Cano, however, is. With his modest regression in 2013, he may not give your team quite the upside that Encarnacion would, but by offering assured production at a position where little is assured, he gives you a better chance of having a team you'll like from top to bottom. Second base may seem deeper than usual heading into 2014, but a few underachievers could thin it out quickly. Just look at third base this year.
You could make an argument for any of the next six at No. 5. I personally wouldn't go the starting pitcher route because I feel like that position is deep enough that you could get a true ace (or maybe two) even if you don't bother with it until Round 4, but Kershaw has become such a standout that I wouldn't fault anyone for prioritizing him midway through the first round. Just don't delude yourself into thinking you'll get a first round-type hitter in the second round. Doesn't work that way this year. Peek ahead if you don't believe me.
Format makes a difference with this group. I've geared these rankings more for Head-to-Head leagues, but in Rotisserie, I might prioritize McCutchen and Gonzalez over Votto, preferring steals to walks. Or maybe I'd leave Gonzalez right where he is. Above all, I want something safe in the first round, and considering Gonzalez hasn't played more than 135 games in any of the last three seasons, the risk outweighs the reward with Votto and Goldschmidt on the board.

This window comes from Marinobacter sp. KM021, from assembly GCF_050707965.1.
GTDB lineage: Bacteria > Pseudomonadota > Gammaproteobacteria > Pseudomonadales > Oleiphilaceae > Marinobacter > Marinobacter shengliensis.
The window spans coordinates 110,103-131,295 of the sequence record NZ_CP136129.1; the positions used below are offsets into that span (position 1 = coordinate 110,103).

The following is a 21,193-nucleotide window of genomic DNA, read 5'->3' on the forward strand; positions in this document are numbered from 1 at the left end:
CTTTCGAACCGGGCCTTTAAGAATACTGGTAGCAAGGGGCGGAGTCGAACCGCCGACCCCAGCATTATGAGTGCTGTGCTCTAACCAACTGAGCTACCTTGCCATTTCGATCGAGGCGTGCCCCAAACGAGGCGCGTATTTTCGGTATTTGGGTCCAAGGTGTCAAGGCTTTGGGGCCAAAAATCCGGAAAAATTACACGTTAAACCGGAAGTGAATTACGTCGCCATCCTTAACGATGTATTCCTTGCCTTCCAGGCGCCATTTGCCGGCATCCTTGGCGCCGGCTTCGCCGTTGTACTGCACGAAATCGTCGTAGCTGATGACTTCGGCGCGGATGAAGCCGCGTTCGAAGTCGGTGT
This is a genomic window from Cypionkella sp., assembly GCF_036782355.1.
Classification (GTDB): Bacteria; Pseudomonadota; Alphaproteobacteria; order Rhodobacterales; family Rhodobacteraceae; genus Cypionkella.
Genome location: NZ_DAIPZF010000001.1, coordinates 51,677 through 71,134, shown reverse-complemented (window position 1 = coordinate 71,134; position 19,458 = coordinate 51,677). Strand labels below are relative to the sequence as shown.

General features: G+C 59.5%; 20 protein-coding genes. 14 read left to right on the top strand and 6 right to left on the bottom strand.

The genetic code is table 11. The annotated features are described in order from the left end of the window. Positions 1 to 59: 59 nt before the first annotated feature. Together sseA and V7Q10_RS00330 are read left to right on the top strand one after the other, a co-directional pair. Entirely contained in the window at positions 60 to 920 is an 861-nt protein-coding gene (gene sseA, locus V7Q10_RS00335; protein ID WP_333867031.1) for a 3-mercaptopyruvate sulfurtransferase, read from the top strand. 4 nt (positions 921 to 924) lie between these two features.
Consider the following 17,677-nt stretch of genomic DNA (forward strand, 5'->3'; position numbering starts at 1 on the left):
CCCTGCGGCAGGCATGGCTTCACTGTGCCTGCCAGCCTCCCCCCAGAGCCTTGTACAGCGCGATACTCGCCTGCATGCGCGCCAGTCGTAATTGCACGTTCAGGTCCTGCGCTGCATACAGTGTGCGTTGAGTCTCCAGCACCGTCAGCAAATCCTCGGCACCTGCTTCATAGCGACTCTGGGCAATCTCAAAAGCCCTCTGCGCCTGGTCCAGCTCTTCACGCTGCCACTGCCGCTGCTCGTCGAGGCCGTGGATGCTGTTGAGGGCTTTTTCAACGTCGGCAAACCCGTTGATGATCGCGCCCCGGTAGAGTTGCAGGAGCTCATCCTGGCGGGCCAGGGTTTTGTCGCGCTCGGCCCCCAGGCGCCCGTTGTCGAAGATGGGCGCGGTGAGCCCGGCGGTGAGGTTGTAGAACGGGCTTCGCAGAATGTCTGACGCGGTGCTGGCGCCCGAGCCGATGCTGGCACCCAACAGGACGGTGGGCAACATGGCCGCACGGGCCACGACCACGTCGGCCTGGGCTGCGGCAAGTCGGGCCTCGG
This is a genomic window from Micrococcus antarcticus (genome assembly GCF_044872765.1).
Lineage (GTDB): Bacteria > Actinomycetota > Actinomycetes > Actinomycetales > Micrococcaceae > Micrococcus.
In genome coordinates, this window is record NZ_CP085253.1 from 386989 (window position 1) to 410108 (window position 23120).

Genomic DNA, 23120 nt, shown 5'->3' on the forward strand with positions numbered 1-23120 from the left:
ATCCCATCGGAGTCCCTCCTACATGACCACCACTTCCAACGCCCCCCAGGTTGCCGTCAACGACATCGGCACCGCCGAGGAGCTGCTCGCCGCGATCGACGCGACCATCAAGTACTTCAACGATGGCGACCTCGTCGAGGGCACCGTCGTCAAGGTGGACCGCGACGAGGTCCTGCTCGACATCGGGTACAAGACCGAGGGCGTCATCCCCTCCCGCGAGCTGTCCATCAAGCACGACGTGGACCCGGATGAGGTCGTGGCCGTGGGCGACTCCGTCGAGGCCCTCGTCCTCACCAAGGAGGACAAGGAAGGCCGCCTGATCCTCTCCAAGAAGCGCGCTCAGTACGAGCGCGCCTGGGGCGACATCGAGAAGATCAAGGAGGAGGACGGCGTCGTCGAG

But not Davis, the third highest-scoring hitter so far this year? He's risky in his own right. I suppose you could argue he's not any less proven than Goldschmidt, who's also a first-rounder for the first time in his career, but while Goldschmidt's steady progression since arriving in 2011 makes his 2013 breakout the logical next step, Davis' sudden explosion has a bit of a Chase Headley flavor to it.
Maybe that's not fair. I do trust Davis for big power numbers -- he hit 33 home runs last year, after all -- but considering he's batting .261 since the end of May, I don't trust everything else that has made him who he is this year. A .265 batting average and, say, 45 homers are still enough to make him a first-rounder in Fantasy, but not a best-of-the-best-type option, particularly in leagues that penalize strikeouts.
Ellsbury might seem like an odd choice for the first round considering he still hasn't regained the power stroke that generated 32 homers in 2011, but the numbers say he doesn't need to. Between the batting average and stolen bases, what he's done this year is completely sustainable, and it's generated 3.67 Head-to-Head points per game. Apart from Hanley Ramirez, who has obvious injury concerns, no hitter in the second round is above 3.54.
Projected second round for 2014:
13. Prince Fielder, 1B, Tigers
14. Hanley Ramirez, SS, Dodgers
15. Ryan Braun, OF, Brewers
16. Dustin Pedroia, 2B, Red Sox
17. David Wright, 3B, Mets
18. Yu Darvish, SP, Rangers
19. Bryce Harper, OF, Nationals
20. Jason Kipnis, 2B, Indians
21. Adam Jones, OF, Orioles